You can see the huge uptick in prices here for the special editions, which seem much higher than in the Turbine era. The $40 for the standard xpack feels right and is the edition I’ll be buying because these other two are way too high and don’t offer enough to really justify the purchase. Extras such as mounts, armor sets, kites (!), titles, and some advancement options aren’t “must haves” in my book, just niceties that might be better to buy a la carte down the road.
My problem here is that this all comes off as the studio really pushing it as far as it can to try to appeal more to the whales than the bulk of the playerbase. I said to some friends the other day that when it comes to pre-orders like these, studios should always err on the side of giving players a really good deal instead of coming off like they’re trying to shake every last dollar out of our pockets.
The more I look at this pre-order page, the more issues arise. The studio didn’t provide screenshots of several of the collector’s and ultimate fan bundle extras, so people are buying partially blind here. Lifetime subscribers won’t really benefit from the ultimate fan bundle’s month of VIP time (they can gift it away, but that’s it). We have no explanation for how this housing teleport functions any different than what’s already in the game. And I hate that marketing ploy that studios like this use to grey out the other options and have your default selection be the most pricey option. It’s kind of insulting.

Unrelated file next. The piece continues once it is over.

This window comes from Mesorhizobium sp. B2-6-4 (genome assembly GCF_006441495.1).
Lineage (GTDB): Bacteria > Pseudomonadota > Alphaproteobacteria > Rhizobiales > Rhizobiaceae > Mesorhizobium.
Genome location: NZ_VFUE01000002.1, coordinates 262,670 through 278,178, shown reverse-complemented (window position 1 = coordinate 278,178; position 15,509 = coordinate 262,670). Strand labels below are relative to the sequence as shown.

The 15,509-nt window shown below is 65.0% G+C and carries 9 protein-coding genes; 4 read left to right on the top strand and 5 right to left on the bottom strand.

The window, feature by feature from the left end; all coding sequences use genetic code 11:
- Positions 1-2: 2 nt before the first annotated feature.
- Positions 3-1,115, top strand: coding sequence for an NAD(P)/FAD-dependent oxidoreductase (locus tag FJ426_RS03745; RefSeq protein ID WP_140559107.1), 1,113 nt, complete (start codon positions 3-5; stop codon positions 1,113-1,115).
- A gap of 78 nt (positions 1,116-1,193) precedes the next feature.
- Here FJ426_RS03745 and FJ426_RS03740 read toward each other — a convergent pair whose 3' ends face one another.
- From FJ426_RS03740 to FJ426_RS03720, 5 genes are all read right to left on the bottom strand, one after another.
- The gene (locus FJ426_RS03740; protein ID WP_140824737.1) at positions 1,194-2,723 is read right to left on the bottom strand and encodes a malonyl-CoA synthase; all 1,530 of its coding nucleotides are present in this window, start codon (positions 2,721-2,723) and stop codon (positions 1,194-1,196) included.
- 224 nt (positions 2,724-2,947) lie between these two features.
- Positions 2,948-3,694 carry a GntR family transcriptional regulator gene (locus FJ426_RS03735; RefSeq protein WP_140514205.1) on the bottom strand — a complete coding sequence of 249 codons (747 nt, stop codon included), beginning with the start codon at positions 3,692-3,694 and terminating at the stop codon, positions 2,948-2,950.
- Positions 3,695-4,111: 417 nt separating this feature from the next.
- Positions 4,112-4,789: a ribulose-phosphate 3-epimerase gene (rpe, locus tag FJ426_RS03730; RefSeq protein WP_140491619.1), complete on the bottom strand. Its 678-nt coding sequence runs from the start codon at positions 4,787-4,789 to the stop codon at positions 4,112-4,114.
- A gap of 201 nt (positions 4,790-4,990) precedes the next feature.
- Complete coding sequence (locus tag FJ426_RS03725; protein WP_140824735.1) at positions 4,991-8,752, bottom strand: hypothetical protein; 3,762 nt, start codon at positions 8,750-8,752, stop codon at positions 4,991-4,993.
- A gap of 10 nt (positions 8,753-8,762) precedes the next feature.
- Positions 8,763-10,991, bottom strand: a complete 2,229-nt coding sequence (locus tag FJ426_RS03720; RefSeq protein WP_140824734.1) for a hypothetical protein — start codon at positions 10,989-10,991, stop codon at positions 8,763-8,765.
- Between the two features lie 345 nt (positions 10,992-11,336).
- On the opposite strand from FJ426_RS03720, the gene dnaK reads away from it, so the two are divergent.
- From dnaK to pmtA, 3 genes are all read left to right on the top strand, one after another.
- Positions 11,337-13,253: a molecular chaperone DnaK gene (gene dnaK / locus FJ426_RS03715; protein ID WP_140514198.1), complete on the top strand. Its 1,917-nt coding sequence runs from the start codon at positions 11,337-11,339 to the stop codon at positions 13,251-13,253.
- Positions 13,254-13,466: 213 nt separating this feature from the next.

To be fair, all editions do toss in a level boost that will take a new or existing character right to level 105 and Mordor’s gates. I’m sure that will appeal to some players as a method to catch up, although in a story-driven game like LOTRO, it still feels out of place to just leapfrog over the bulk of the narrative to get to the end of the tale.
Very few players seem satisfied with the pricing here, and it’s not just people being cheap. The collector’s edition is twice the cost of the standard without offering twice the value, and the ultimate fan bundle is over three times the price point of the standard while giving less than you’d find in other MMORPG expansion deluxe packages.
The High Elf controversy
Then we get to the fact that the High Elf as a race isn’t actually included in the standard bundle, which I feel is the biggest mistake in this whole deal. At Mordor’s launch, if you want to play a High Elf, you’re going to need to drop at least $80 to play this racial variation. I’m nearly at a loss for words because what MMO does this? Seriously! What MMO unbundles and decouples a major selling point for an expansion that it’s been promoting as part of the expansion’s offerings from the base edition?